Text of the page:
I woke up this morning to the news that Ireland’s referendum on Marriage Equality looked set to pass with a strong majority. Tears began running down my face as I read the reports of constituency after constituency voted "Yes". I’m crying again as I write this.
When I was growing up as a bisexual teenager in Dublin in the late 1970s and early ‘80s—out to no-one but myself—it was hard to imagine a day like this. Hardly anyone then had the fortitude to live openly as gay, if they could pass for straight. Queers and pansies and poofs were objects of derision and occasional violence. It wasn’t until after I emigrated that homosexuality was finally decriminalized in 1993.
But Ireland has changed since my teens. Not all for the better, but on LGBT acceptance, massively so. People have come out of the closet in large numbers. The influence of the Catholic church, rocked by sexual scandals, has declined. The young Irish are overwhelmingly pro-gay. They voted Yes yesterday in large numbers. I was touched to hear that thousands of expatriates came #hometovote. But it’s not just the young, as swathes of Irish people from all age groups and all demographics voted for equality.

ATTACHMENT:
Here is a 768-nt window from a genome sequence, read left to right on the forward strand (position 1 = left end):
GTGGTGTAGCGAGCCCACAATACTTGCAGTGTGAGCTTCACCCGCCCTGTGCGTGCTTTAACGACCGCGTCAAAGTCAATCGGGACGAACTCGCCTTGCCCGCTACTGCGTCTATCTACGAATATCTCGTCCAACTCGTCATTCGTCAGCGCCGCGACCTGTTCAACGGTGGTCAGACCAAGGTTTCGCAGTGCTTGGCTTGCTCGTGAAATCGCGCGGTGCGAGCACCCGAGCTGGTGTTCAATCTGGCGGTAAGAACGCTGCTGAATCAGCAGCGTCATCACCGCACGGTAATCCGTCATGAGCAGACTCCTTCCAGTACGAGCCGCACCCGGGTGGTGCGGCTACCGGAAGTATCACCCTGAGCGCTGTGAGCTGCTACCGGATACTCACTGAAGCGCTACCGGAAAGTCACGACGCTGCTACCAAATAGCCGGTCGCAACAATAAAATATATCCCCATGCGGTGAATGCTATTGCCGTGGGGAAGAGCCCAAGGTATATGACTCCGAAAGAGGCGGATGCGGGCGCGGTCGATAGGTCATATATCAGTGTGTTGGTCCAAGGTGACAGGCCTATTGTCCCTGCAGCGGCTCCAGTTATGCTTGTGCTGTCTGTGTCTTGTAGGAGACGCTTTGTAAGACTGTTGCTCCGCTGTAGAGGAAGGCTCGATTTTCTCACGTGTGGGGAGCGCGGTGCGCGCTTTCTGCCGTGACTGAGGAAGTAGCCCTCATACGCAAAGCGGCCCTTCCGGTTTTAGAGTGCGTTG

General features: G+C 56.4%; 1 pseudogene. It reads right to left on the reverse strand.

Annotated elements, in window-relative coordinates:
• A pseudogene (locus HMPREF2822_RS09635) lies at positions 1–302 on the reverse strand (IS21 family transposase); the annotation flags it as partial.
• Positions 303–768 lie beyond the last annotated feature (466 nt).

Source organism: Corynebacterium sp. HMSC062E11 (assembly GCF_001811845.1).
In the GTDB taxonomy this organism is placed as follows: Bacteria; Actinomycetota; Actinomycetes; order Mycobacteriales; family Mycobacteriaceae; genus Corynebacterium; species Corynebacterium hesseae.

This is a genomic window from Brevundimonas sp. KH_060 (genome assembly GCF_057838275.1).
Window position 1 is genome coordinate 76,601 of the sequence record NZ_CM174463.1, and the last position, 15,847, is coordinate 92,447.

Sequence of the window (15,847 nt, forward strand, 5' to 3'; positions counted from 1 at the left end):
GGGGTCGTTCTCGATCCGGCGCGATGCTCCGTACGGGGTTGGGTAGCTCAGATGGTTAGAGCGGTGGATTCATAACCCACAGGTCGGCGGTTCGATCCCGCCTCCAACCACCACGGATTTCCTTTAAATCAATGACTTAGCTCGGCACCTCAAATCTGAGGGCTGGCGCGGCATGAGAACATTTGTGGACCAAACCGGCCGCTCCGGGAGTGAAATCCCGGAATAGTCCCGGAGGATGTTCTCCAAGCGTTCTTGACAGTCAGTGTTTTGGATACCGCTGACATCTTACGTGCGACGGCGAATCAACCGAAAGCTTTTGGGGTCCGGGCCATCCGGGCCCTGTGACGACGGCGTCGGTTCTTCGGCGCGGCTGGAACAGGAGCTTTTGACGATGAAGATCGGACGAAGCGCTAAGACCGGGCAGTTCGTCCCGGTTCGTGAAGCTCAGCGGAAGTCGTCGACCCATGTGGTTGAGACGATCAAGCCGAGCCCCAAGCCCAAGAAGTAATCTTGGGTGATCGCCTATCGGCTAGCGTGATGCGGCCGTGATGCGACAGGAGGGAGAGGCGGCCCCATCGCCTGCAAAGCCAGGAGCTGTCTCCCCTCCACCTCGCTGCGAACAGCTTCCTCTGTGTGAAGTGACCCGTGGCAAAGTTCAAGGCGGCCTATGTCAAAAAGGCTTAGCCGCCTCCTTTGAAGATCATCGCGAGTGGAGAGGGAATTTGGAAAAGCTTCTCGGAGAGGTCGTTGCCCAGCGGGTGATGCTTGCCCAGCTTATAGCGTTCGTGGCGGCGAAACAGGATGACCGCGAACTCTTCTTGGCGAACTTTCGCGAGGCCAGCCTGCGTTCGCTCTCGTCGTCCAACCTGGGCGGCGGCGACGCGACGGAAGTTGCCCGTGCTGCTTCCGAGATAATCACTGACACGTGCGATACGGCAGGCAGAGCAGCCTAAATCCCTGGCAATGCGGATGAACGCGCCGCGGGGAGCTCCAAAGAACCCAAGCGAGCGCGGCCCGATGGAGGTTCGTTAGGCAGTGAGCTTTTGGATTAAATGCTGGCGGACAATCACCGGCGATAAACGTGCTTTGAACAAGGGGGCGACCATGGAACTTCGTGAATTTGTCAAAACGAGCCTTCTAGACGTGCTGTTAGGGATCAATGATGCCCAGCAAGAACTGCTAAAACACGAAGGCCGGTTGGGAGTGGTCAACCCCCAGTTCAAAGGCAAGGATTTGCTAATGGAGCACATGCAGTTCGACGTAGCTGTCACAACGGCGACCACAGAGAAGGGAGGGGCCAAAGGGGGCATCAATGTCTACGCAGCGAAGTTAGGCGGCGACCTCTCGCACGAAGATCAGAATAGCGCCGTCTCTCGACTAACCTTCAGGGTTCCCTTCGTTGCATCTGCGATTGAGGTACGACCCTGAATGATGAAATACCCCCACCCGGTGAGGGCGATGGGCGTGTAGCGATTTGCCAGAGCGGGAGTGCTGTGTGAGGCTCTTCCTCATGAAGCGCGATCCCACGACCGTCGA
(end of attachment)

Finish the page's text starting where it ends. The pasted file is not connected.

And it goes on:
I’m so proud today to be Irish, to be a full citizen in my native country at last. I’m so thankful that the Irish people came out so strongly for equality.
Let me close now with the final words from Molly Bloom‘s soliloquy that ends Ulysses:
and yes I said yes I will Yes.